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Data Aire Shares Insight On Whether Data Center Cooling Units Talk About Hot Spots
Data Aire Shares Insight On Whether Data Center Cooling Units Talk About Hot Spots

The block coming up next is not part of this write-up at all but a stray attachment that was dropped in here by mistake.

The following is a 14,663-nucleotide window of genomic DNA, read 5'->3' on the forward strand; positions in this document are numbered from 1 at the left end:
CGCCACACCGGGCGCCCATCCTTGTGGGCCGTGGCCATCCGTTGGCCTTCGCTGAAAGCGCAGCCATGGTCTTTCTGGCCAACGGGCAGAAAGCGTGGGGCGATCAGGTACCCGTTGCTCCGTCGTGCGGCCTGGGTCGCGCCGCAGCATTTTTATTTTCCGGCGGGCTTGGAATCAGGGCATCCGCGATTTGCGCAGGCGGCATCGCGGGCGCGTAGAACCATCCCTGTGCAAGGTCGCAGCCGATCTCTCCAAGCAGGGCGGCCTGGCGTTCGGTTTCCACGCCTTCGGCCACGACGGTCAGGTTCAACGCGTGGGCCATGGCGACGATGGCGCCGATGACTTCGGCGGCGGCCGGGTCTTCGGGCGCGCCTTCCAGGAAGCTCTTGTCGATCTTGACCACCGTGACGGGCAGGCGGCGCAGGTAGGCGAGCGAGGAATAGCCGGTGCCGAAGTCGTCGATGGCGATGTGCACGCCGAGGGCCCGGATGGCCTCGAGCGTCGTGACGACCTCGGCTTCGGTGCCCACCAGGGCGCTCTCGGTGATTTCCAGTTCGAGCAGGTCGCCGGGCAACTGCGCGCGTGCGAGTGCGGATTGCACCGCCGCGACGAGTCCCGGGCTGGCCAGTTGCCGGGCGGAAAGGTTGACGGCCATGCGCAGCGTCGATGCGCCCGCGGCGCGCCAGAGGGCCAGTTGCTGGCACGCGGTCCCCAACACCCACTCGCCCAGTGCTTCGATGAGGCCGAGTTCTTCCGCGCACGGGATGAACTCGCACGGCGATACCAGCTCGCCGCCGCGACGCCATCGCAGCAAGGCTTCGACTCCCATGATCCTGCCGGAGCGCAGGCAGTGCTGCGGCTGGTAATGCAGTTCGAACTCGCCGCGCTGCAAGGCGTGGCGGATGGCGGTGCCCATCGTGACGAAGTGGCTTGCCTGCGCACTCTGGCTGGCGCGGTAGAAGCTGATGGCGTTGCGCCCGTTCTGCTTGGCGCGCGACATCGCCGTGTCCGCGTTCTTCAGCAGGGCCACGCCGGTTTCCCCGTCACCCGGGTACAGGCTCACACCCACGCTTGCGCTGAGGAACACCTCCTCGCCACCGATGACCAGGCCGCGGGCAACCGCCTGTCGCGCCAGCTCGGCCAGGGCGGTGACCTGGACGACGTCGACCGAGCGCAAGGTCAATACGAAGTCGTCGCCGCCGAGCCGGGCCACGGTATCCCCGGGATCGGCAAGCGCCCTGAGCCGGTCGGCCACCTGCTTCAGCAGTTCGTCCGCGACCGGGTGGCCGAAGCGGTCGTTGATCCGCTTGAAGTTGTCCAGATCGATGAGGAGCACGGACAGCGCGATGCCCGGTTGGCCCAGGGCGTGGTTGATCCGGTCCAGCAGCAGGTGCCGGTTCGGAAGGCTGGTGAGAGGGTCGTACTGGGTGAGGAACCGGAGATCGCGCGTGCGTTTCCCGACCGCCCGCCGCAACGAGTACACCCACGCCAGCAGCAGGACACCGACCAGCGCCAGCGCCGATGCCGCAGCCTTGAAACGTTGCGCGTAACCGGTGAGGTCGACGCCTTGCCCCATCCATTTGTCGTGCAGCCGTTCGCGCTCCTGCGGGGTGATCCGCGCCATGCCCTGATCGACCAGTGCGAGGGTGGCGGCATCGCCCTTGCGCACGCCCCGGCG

In an ever-changing environment like the data center, it’s most beneficial to have as many intelligent systems working together as possible. It’s amazing to think of how far technology has come from the old supercomputers the size of four filing cabinets to the present data centers that are pushing 1,000,000 Sq. Ft. Managing a Data Center’s Needs Historically, managing a data center was fairly straightforward. In all the growth, one finds digging into the nuisances of every little thing data center cooling, power, and rack space, among hundreds of other minute aspects. This is all way too much for a Data Center Manager to be able to manage and comprehend by themselves, so implementing systems that can talk to each other has become a must. When evaluating the cooling side of the infrastructure, there are real challenges that may make one want to consider hiring a team of engineers to monitor the space constantly. Most sensible room capacities vary constantly during the first year or two years of build-out. This creates a moving target for CRAC/CRAH systems to hit within precise setpoints, and this can create a lot of concern by data center managers about hot spots, consistent temperatures, and CRAC usage. Just when one thinks the build-out is done, someone in the team decides to start changing hardware and one is headed down the path of continuous server swap outs and capacity changes. It really can turn into a game of chasing the own tail, but it doesn’t have to. Reducing Stress Level Zone Control is the creation of open communication and dialogue between all units on the team Data Aire has created the Zone Control controller to address the undue stress imposed on data center managers. Zone Control allows CRAC and CRAH units to communicate with each other and deduce the most efficient way possible to cool the room to precise set-points. No longer will one need to continually adjust set-points. And as previously mentioned, it’s incredibly beneficial to have as many intelligent systems working together as possible. Zone Control is the creation of open communication and dialogue between all units on the team. CRAC & CRAH Units Should Work Together Just like in sports, all players on the team must know their own personal role and how all players doing their part creates the most efficient team. The 2018 winter Olympics makes one think about the similarities between a four-man bobsled team and how CRAC/CRAH units communicate through Zone Control. The bobsled team starts off very strong to give as much of a jump out of the box as possible. Then each member starts hopping into the bobsled in a specific order. Once they assume maximum speed, all members are in the bobsled and most are on cruise control — while the leader of the team steers them to the finish line. That’s Zone Control; the leader of the team. Personal Precision Cooling Consultant Getting back to data center cooling. When the units first start ramping up – they do so to ensure enough cooling immediately. Then as our controls/logic gets the readings of the room back, these units start to drop offline in standby mode to vary down to the needed capacity of the room. They are able to talk to each other to sense where the hotter parts of the room are to ensure the units closest to the load are running. Once they have gone through this process of checks and balances to prove the right cooling capacities, they go into cruise control as Zone Control continues to steer. Combine the Ultra with Zone Control and one has the smartest and most efficient CRAC system in the industry This creates the most efficient and most reliable setup of cooling in each individual data center possible. Data center managers don’t need to worry about trying to find hot spots or worry about varying loads in the room. Zone Control is an intelligent communication control that works with CRAC/CRAH data room systems to identify the needs of the space and relay that message to the team. Think of it as the personal precision cooling consultant that always has the right system setup based on real-time capacities. Add V3 Technology to the Zone Control Team One can go even a step further in the quest to have the most efficient environmental control system safeguarding the data center. Pair Zone Control with gForce Ultra. The Ultra was designed with V3 Technology. It is the only system on the market to include a technology trifecta of Danfoss variable speed compressors accompanied by an EEV and variable speed EC fans. gForce Ultra can vary down to the precise capacity assignments in the data room. Combine the Ultra with Zone Control and one has the smartest and most efficient CRAC system in the industry. The Zone Control even has the logic to drop all Ultra units in a room down to a 40% capacity and run as a team in cruise control, versus running half the units at 80% because of the efficiency written in the logic.